By Zac B. Sarian

Now you have decided to start your own dream farm. Whether you are an enterprising millennial, a middle-ager or a senior citizen, here are some pointers to consider when you made up your mind to go into some kind of farming.

What is your purpose? Is it to make money? Is it for pleasure? Or  both? Are you going to farm full-time or part-time? Whichever, you will find it useful to heed some basic pointers so as not to be disappointed later on.

Let us say you have just acquired the land by one means or another. It could have been inherited from your parents. Or you could have bought the property with your own savings.

Planning is very important. You have to weigh the possibilities. And that is possible if you are sure of your resources, material or otherwise. Your resources besides the land could include the money you have to develop your farm, the skills you have in connection with farming, linkage with people who could help you in some way, and others.

Before actually tilling the land, you should have concrete plans on what to produce. And that could depend on the suitability of the place for the production of crops or farm animals you want to raise. That will also depend on the budget you have at your disposal. That will also depend on your target market and some other factors.

Let us say you now have a clear vision of what product or products you want to produce. You want to grow them because you love to take care of them, and you think there is a market for your harvest. They also fit your available funding.

Starting small

Experienced agri entrepreneurs will tell you that it is advisable to start small, especially if you have limited capital. That way you will not lose your shirt if you happen to commit a mistake. It is also best to use one’s own money, not borrowed cash.

Even if you have a lot of money, it is still wise to be prudent. We have met not a few who have unlimited funds that were used unnecessarily in starting their farm projects. Just like a fellow who started by planting 20 hectares to forest trees and fruit trees in his first year. He lost a lot because fire destroyed his first plantings. It could have been better if he had spent his millions in developing just two or four hectares that he could have taken good care of.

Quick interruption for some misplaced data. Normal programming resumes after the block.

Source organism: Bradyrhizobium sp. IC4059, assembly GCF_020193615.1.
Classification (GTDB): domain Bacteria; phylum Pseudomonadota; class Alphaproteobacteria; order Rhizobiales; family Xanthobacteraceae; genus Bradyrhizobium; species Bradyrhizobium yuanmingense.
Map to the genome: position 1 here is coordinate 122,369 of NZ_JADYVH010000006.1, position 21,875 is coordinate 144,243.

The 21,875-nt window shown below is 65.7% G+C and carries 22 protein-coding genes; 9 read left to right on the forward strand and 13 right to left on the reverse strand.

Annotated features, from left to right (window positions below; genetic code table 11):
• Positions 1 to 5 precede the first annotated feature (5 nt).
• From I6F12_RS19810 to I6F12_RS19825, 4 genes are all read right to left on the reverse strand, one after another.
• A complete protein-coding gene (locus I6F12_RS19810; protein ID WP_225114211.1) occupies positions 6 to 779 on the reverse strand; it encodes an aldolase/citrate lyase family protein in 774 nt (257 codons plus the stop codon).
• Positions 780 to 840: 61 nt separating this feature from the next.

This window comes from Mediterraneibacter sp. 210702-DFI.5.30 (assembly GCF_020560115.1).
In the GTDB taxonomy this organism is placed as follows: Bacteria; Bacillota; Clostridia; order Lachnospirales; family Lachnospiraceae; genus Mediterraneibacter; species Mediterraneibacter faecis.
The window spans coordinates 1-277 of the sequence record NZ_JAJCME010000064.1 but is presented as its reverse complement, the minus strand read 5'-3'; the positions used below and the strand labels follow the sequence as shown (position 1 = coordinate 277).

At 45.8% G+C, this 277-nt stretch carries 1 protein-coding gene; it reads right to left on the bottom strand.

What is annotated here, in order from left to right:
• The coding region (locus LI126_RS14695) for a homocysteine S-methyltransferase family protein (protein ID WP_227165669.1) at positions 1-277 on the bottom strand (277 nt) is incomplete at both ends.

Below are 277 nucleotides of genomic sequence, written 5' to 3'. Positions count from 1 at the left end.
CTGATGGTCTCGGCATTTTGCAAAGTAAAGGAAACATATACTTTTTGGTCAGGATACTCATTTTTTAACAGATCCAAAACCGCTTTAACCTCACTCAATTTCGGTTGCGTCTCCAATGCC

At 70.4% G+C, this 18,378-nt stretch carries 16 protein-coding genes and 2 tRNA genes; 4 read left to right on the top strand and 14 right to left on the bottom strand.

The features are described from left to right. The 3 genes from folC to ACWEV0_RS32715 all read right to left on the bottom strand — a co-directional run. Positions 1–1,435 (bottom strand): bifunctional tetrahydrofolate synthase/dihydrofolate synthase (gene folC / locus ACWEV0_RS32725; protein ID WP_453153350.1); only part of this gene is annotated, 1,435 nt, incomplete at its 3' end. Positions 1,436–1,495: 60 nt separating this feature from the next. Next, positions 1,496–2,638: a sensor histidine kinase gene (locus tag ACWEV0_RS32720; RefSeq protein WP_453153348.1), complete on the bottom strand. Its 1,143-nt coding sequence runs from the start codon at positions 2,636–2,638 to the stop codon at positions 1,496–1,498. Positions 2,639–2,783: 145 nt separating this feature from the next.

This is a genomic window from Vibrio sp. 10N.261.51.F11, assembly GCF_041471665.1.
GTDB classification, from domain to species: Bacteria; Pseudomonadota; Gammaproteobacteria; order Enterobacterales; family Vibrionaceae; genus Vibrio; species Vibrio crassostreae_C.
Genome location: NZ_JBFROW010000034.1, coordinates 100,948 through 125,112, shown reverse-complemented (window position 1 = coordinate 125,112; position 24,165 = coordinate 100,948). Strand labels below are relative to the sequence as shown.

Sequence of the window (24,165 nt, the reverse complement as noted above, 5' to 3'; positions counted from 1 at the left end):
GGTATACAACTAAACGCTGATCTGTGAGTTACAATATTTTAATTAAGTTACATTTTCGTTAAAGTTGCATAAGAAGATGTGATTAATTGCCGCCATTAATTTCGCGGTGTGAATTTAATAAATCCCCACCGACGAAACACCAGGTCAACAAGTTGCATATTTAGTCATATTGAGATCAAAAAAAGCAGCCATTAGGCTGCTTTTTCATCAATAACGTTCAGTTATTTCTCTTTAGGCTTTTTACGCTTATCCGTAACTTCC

Water source 

In farming, water is most important. You can’t grow plants and animals without water, good quality water. You are lucky if your farm is beside a river where you can draw water. Luckier still if you have a spring right in the farm. However, if the property is rainfed, it does not mean it is the end of the world. There are strategies that can make the farm productive though not as productive as one where there is available water throughout the year.

Fencing

Make sure to fence your property so stray animals will not enter your property and destroy your plants. Fencing could require a big amount, especially if the farm consists of several hectares, it could cost millions of pesos. But there are creative means to avoid spending so much for fencing at the start. One way is to just fence the first phase with a temporary fence. Like what? Using fishnet and bamboo stumps to surround the area to be developed first. When funds will be available later, the whole area could be fenced phase by phase with more or less permanent fence.

Farm structures 

Basic farm structures include the farm house for the owner, quarters for workers if they are stay-in, roofed working area, and a structure for storing tools and farm inputs.

On farm workers 

Recruiting farm workers can be tricky. An undeveloped farm is usually bare and workers have to work under full sun. Many workers don’t last under such conditions. But there are those who will persevere, especially if they are not college graduates who could shift to less taxing chores.

One farm owner in Laguna prefers workers from Negros. Why? He said they are used to hard work as “sacadas”. Besides, they come from a far place, which means they will not go on vacation often. Another owner of an orchid farm says she likes her workers from Bohol because they are hardworking. A prawn pond owner, on the other hand, prefers women workers because they don’t go to beer gardens at night. Well, actually there is no sure fire way of recruiting the right farm workers.

(To be continued)